“Fuck it, yeah, I’m in. Let’s do it.”

We drove to Greg’s place after the shift had ended. Greg lived in a less than affluent neighbourhood in the city’s downtown core. He had a nice place, don’t get me wrong, it was just surrounded by decay and addicted streets.


We spent a few hours at his place, drinking whiskey, bourbon and even some wine before jetting out into the bar district. We hopped from pub to pub, bar to bar and even danced with a congress of ladies out on a bachelorette party. When all was said and done, we sloppily made our way back to his place. Once there, the drinks continued to pour.

I hadn’t answered my phone all evening and part of me felt guilty, as though I was doing something wrong. A common sensation when in a relationship hallmarked by Gaslighting. But there was also a part of me that felt relief. Relief in that I was avoiding the reality of it all for a few intoxicated hours.


As it often does when medic’s get together, we began to talk shop. Swapping call for call and seeing who could outdo the other along the way. Things took a sullen turn when we discussed our respective time spent in the military. Greg, a military reservist had been over to Afghanistan during the thickest part of the Taliban pushback. He was also there when fellow soldiers were shot and killed directly in front of him. His eyes became dark and lost as his words acted as the fuel of transport to the past. When the mood had descended to blackness, we sat in each other’s company and bathed in the sweltering silence of unspoken word. Occasionally, the sipping sound of a whiskey being consumed could be heard, but that was it.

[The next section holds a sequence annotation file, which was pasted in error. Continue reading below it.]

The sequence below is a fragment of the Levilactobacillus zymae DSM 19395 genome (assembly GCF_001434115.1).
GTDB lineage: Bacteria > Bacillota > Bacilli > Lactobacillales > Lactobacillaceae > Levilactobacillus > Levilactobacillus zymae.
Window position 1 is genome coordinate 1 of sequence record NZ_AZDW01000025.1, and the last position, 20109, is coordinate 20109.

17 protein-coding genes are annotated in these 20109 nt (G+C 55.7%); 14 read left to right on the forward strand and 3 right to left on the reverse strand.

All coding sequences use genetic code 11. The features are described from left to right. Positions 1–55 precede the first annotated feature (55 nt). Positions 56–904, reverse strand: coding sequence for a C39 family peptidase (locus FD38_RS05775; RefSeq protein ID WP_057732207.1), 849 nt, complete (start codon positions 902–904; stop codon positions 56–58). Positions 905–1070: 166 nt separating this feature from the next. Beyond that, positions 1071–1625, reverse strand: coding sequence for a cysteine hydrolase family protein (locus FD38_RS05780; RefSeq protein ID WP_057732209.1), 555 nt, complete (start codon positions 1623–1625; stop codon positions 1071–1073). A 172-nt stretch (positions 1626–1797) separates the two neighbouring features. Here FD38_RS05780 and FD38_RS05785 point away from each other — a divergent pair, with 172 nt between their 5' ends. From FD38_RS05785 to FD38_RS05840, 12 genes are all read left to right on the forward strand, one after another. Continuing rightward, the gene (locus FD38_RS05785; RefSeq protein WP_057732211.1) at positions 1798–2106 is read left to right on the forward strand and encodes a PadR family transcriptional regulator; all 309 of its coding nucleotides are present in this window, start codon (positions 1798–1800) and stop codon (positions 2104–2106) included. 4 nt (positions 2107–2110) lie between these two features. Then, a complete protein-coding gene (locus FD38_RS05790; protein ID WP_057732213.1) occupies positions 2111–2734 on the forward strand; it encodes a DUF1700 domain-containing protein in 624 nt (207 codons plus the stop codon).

When we had finished one bottle, Greg reached into his cabinet and pulled forth an unopened bottle of Macallan 18-year.

“I’s wass saving this. Not z’sure for what, but I waz. May as well be now!”

He repelled my polite protestation towards opening a bottle of such fine whiskey by taking my glass and filling it four-fingers deep with the maple brown liquid. As we drank from our glasses, I began to orate one of my calls. I told him about The Boy. The hanging of a young boy that I had responded to. He listened empathically and when I was finished, he said confusingly: